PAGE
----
That buck or bull standing next to the road might be a tempting target, but it might not be what you think it is, and it could be a very costly mistake.
Idaho Fish and Game conservation officers deploy “artificial simulated animals” during hunting season to catch law-breaking hunters. Commonly called ASAs, they are life-like copies of deer, elk and other game species that look and act like the real thing.
“Officers watch the animal and respond if someone violates the law,” said Fish and Game Chief of Enforcement Greg Wooten. “This tool is extremely important in our effort to curtail illegal activity that is otherwise undetectable.”
The simulated animals are typically used in areas where there’s a history of spotlighting, trespassing and road hunting.
“This is similar to other law enforcement agencies watching an intersection based on reports of frequent instances of failing to stop at a stop sign, or monitoring speed compliance using radar,” Wooten said.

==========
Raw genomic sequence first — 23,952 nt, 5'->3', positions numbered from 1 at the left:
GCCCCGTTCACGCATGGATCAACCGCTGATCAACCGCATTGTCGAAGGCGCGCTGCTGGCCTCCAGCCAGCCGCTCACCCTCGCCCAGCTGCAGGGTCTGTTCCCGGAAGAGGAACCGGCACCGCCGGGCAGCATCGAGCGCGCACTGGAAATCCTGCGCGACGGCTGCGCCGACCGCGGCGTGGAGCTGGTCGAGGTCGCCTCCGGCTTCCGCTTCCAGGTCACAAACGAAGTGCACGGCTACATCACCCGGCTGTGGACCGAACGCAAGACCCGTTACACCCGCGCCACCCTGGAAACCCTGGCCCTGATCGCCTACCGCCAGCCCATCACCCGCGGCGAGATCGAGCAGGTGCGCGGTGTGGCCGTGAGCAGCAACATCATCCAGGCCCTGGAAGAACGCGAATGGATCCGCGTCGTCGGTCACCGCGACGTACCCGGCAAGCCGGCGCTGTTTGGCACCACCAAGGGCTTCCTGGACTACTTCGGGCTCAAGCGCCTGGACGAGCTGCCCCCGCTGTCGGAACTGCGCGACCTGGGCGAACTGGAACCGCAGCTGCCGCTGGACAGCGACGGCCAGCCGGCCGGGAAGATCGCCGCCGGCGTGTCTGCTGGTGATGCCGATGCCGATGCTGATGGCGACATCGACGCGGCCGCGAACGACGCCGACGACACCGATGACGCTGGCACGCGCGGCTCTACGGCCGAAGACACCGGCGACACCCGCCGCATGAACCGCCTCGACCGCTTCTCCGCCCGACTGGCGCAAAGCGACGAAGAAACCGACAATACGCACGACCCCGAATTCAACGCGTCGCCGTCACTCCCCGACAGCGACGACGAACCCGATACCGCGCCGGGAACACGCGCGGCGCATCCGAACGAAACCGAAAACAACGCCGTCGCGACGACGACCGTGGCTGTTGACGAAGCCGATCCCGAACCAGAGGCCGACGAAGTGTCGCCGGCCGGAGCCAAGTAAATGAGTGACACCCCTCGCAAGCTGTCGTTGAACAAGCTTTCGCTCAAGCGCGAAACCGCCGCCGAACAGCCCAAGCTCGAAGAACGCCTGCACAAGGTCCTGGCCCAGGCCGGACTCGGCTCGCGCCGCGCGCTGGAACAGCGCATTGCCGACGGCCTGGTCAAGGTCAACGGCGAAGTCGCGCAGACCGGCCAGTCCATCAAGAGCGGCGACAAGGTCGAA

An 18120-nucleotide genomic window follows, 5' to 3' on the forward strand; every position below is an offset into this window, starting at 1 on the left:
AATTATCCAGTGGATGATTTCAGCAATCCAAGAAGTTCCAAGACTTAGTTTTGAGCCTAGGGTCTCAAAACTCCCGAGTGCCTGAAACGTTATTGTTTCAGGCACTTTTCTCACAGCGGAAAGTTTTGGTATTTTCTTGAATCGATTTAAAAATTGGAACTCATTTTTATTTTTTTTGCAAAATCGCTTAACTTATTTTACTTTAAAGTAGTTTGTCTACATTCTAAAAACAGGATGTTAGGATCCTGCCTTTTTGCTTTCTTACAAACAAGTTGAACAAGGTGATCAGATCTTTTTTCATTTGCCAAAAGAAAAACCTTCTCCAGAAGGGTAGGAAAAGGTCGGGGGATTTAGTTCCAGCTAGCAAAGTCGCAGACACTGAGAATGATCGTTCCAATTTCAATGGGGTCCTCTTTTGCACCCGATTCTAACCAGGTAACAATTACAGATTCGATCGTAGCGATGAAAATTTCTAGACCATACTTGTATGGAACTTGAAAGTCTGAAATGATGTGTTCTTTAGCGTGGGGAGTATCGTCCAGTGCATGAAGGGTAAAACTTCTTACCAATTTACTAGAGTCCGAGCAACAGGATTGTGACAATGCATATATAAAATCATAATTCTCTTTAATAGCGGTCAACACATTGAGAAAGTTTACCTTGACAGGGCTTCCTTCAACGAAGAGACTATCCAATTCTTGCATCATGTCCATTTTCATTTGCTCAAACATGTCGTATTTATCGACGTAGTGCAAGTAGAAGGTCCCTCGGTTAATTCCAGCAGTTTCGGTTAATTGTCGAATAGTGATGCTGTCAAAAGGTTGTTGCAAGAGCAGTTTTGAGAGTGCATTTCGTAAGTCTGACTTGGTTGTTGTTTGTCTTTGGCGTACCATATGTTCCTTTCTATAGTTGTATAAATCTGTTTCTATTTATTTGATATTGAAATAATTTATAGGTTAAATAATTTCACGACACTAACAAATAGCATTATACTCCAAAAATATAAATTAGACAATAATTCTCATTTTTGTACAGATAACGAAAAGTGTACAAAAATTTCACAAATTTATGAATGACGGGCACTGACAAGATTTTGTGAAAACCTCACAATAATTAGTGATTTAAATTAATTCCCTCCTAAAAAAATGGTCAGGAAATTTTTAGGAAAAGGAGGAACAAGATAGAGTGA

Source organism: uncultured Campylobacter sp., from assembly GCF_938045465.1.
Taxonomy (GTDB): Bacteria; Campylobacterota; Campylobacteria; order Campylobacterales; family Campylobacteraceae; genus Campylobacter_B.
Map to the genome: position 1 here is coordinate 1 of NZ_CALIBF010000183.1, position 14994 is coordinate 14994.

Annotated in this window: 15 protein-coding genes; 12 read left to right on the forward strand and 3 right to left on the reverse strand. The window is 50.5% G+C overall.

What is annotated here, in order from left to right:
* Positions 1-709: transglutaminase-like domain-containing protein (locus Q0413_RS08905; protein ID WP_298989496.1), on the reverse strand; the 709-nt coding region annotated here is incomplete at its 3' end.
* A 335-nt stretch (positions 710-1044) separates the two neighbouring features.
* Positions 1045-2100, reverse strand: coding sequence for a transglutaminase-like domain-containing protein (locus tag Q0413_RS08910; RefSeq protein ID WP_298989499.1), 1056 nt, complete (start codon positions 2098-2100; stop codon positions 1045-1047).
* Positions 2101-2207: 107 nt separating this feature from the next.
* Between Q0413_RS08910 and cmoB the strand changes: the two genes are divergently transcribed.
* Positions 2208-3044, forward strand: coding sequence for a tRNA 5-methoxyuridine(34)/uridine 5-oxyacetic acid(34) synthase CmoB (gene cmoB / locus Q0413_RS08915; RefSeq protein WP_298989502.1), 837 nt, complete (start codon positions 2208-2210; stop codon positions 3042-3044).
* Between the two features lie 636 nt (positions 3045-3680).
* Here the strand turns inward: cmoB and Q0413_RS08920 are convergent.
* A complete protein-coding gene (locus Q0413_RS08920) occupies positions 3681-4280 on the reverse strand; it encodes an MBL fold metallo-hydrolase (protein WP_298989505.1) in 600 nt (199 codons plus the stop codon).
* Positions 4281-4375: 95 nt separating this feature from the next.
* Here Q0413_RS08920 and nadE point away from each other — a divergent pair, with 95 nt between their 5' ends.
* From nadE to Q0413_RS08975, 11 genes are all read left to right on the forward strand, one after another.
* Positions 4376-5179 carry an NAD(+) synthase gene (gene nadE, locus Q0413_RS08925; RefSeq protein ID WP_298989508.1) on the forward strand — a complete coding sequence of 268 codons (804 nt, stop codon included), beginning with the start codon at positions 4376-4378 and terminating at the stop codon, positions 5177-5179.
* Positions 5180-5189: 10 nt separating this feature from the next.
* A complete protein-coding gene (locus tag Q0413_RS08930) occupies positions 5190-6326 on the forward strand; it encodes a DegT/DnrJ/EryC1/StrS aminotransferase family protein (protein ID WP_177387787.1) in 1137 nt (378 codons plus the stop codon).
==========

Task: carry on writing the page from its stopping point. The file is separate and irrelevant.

Anyone found guilty of shooting an artificial animal will lose his or her license, face a fine up to $1,000 and a possible jail sentence of up to six months. There is also a $50 minimum restitution penalty for shooting an ASA to help maintain the decoys.
That’s not all, officers can also cite people for shooting from a road, trespassing, shooting from a motorized vehicle, and other related infractions that can increase penalties and fines.
Although they’re not really an animal, judges across the country have upheld the use of ASAs and other tools to punish poachers, and judges and prosecutors typically treat ASA cases the same as shooting real animals. More than 48 states and several Canadian provinces have been using artificial animals since the late 1980s.